(New York) - Children around the world face systematic barriers to schooling that are undermining global progress towards universal primary education, Human Rights Watch said today in a report released ahead of the U.N. World Summit.
Human Rights Watch investigations in more than 20 countries found that school fees and related education costs, the global HIV/AIDS epidemic, discrimination, violence and other obstacles keep an estimated 100 million children out of school, the majority of whom are girls. The 60-page report, "Failing Our Children: Barriers to the Right to Education," is based on interviews with hundreds of children in all regions of the world.
On September 14, an estimated 170 world leaders will gather at the United Nations in New York, in part to assess progress on the Millennium Development Goals adopted in 2000. One of the eight goals is to ensure that by 2015, every child attends and completes primary school.
"Schooling is a fundamental human right for every child, and it's also essential for global development," said Jo Becker, advocacy director for the Children's Rights Division at Human Rights Watch. "Education breaks generational cycles of poverty, protects children from exploitation and improves their very chances of survival."
In more than a dozen countries, Human Rights Watch found that school fees and related costs such as books, uniforms and transportation cause many children to drop out of school, start late or never attend at all. In El Salvador, the annual cost of schooling for one child is nearly four times the minimum monthly wage for an agricultural worker. Human Rights Watch found that prohibitive school fees are often linked to children's entry into the worst forms of child labor, including sex work in Papua New Guinea, domestic labor in Indonesia, hazardous work on banana plantations in Ecuador, and child soldiering in Burma.
"Under international human rights law, countries have a clear obligation to provide free primary education to all children," said Becker.
Human Rights Watch also documented the devastating effect of the global HIV/AIDS pandemic on children's right to education, particularly for the estimated 14 million children worldwide who have lost one or both parents to HIV/AIDS. Both in sub-Saharan Africa, where the crisis is most acute, as well as countries like India and Russia, Human Rights Watch found that children affected by HIV/AIDS may be denied access to school or mistreated by teachers because of the stigma associated with HIV/AIDS. Many children, particularly girls, are pulled out of school to care for sick family members, or are forced to work to supplement their family's income when a parent falls ill or dies.
Another of the eight Millennium Development Goals set in 2000 include halting and beginning to reverse the spread of HIV/AIDS.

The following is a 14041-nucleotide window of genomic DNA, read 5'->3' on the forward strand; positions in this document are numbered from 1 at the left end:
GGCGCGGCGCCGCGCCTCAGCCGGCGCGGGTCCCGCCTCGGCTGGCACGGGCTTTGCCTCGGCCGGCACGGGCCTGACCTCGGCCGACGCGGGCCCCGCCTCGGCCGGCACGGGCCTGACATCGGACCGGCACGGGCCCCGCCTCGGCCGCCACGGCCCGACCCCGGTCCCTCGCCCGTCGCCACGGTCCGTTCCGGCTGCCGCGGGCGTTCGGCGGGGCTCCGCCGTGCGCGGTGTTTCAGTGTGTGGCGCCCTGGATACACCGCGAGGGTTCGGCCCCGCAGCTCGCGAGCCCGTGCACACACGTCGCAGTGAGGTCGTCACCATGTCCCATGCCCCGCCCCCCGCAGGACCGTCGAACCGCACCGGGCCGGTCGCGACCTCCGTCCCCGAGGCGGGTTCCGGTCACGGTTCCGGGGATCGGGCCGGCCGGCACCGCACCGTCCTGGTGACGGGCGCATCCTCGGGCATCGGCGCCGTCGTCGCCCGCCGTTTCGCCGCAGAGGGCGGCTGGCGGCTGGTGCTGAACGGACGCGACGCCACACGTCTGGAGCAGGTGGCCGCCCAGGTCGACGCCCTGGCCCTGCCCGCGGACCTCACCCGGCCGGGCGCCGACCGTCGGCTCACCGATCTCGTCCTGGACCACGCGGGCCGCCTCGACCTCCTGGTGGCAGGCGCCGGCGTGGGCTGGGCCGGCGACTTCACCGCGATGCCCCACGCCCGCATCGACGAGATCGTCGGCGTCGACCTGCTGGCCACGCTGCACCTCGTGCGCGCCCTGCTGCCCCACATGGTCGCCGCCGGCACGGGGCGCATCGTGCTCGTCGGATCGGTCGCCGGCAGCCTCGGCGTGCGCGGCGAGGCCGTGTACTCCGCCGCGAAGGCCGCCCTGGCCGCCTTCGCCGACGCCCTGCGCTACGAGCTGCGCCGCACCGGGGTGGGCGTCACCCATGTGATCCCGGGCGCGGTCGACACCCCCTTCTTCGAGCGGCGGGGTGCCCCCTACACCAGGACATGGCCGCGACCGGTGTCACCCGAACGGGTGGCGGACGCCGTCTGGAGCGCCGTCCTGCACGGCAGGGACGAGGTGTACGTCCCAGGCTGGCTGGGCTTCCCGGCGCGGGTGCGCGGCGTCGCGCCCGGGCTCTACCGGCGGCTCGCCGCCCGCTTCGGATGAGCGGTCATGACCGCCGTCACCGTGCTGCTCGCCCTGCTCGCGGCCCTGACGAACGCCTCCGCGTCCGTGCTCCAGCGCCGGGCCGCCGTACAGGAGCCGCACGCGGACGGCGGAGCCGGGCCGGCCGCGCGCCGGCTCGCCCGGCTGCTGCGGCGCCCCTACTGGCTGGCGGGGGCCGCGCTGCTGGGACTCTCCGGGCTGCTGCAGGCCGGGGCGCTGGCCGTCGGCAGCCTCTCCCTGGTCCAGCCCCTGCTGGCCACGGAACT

"As AIDS impoverishes more families and produces new generations of orphans, its negative impact on children's right to education will only intensify," said Becker. "Governments need to adopt focused strategies to keep children affected by HIV/AIDS in school, particularly since education is one of the most effective means of reducing the risk of HIV infection."
The first target set for the Millennium Development Goals, which called for getting an equal number of girls into school as boys by 2005, has already been missed. Girls make up an estimated 60 percent of children who are out of school. Traditional biases against educating girls often influence parents to give priority to their sons over their daughters for schooling, particularly when school fees or poverty make it difficult for parents to send all of their children to school.
Girls are preferred for certain kinds of child labor, particularly domestic work, which typically involves isolation and long hours that are incompatible with schooling. Girls are also particularly vulnerable to sexual violence by classmates and teachers and are less likely to travel long or dangerous routes to get to school.
"In some parts of the world, gender disparities in education are in fact growing wider," said Becker. "Governments need to make stronger efforts to get girls into school, and to address the barriers to education that disproportionately affect girls."
Measures to increase girls' education include educating families and communities about the benefits of girls' education, improving security in and around schools, addressing sexual violence in the schools, and providing incentives for girls to attend and remain in school, such as free meals or stipends conditional on school attendance.
Human Rights Watch also urged governments to:
- ensure that children are not denied their right to education because of school fees or associated costs of education;
- enact and enforce bans prohibiting discrimination in education against children because of their race, ethnicity, gender, social, HIV or other status, and identify and include populations of children underserved by the education system;
- address the interrelationship between education and child labor by providing incentives to keep children in school, expanding educational opportunities for working children and making stronger efforts to remove children from the worst forms of child labor.
Countries investigated as part of Human Rights Watch's report included Brazil, Burma, Ecuador, Egypt, El Salvador, India, Indonesia, Iraq, Israel, Kenya, Liberia, Morocco, Pakistan, Papua New Guinea, Russia, Spain, South Africa, Togo, Uganda, United States and Zambia.